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People who have difficulty reading—because they’re blind or dyslexic, or they access large sites using small mobile devices—have difficulty using the Internet. ReadSpeaker has been providing a hosted service to European sites so that users can click on a button and have a Web page (or a portion of it) read out loud. I met with the ReadSpeaker team today.

ReadSpeaker uses other folks’ text-to-speech renderers, running it on their servers. Today they work in 12 languages (the European ones, plus Japanese and Brazilian Portuguese), and have 600 customers. Some are sites aiming at providing accessibility (including the British Museum and Vodaphone) and some are Big Content companies (Herald Tribune, Handelsblatt) that have commercial reasons for making their text more widely read. The accessibility sites pay a fee to ReadSpeaker (about €5000/year) while the content sites use an advertising model. For sites they render, ReadSpeaker can also render the text and layout to meet accessibility guidelines. (The lead developer is blind, by the way.) ReadSpeaker claims to have 25M users per year. Now they want to make inroads in the US, and are reaching out to the blogosphere.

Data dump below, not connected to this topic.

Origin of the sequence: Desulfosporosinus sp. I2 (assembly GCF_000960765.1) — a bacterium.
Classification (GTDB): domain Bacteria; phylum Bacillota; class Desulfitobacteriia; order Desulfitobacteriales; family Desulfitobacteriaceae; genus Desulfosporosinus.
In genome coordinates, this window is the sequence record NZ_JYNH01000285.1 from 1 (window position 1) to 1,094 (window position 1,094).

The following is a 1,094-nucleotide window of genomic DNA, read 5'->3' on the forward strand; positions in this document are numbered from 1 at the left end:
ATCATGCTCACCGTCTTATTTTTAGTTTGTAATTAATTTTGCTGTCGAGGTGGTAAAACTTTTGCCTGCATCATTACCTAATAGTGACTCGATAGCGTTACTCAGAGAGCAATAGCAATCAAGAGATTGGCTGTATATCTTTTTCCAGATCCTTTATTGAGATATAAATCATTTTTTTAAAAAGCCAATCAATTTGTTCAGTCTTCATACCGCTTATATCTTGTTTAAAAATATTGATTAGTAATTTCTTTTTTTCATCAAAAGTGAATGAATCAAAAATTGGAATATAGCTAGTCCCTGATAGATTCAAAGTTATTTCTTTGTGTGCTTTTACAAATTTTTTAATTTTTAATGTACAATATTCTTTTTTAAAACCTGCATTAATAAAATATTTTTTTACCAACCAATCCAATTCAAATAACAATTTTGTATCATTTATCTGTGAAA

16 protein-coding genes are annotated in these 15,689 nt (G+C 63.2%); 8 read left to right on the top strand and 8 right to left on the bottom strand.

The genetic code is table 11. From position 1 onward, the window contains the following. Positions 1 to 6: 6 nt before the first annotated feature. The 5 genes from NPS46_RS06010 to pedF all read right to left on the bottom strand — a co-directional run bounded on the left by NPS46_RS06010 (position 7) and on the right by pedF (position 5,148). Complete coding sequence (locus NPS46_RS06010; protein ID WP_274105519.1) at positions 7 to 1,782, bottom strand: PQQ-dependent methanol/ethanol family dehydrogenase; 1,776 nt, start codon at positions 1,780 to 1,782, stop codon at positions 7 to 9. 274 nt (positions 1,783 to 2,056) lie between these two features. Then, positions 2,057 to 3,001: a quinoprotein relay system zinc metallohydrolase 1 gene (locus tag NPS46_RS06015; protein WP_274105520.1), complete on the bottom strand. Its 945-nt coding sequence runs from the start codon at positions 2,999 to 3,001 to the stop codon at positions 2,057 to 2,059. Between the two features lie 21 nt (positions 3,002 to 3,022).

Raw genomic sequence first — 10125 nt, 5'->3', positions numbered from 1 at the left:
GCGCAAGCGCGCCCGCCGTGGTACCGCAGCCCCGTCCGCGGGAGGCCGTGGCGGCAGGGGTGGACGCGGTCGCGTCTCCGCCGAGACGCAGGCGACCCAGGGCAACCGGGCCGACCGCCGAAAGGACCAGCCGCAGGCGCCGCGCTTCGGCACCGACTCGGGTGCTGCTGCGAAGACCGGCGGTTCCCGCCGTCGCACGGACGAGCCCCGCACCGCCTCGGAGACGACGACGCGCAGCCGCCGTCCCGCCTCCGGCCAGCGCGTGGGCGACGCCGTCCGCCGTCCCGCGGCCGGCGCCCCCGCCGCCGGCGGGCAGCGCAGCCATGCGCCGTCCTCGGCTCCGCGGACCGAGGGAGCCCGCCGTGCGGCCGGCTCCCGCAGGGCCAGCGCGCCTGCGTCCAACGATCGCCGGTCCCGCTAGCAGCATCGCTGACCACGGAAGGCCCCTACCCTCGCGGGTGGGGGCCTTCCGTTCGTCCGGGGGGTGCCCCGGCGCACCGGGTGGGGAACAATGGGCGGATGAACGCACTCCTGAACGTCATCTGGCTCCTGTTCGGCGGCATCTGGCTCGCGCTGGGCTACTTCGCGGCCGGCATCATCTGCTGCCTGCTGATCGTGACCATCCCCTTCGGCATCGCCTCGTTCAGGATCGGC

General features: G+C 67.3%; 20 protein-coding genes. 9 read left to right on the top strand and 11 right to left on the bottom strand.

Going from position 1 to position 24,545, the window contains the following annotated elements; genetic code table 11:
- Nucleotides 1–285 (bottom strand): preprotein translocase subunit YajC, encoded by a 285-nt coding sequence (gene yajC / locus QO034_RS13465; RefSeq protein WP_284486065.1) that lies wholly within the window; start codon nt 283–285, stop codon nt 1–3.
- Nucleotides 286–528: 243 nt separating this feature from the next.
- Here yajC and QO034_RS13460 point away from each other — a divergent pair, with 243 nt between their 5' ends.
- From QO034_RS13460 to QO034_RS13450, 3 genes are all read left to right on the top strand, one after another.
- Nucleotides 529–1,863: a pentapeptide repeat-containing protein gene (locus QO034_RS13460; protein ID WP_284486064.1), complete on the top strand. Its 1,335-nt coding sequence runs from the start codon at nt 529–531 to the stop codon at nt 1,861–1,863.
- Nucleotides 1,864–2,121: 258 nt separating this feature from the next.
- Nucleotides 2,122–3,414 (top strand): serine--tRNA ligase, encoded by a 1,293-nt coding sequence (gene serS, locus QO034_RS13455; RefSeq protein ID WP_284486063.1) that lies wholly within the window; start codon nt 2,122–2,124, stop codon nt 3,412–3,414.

For blogs, they will have two offerings, perhaps later this month. One is a small aggregator that lets you add three feeds of your choice, for free. You can play them, add them to iTunes, or retrieve them on a mobile browser through a compact html page they generate. Second, you can provide your readers with a link that takes them to a ReadSpeaker page that links to the spoken version of your posts, or subscribes them to a podcast version of your feed, generated automatically. ReadSpeaker is offering this for free. At some point, they may offer an advanced version that comes with advertising.

Users can submit suggestions for correcting pronunciations, which is a nice feature.

You can subscribe to the audible version of the Joho RSS feed here or listen to posts here. The audo rendering seems good and it’s a service some people may want or need. So, why wouldn’t I—and you—offer it on our blogs? [Tags: ]

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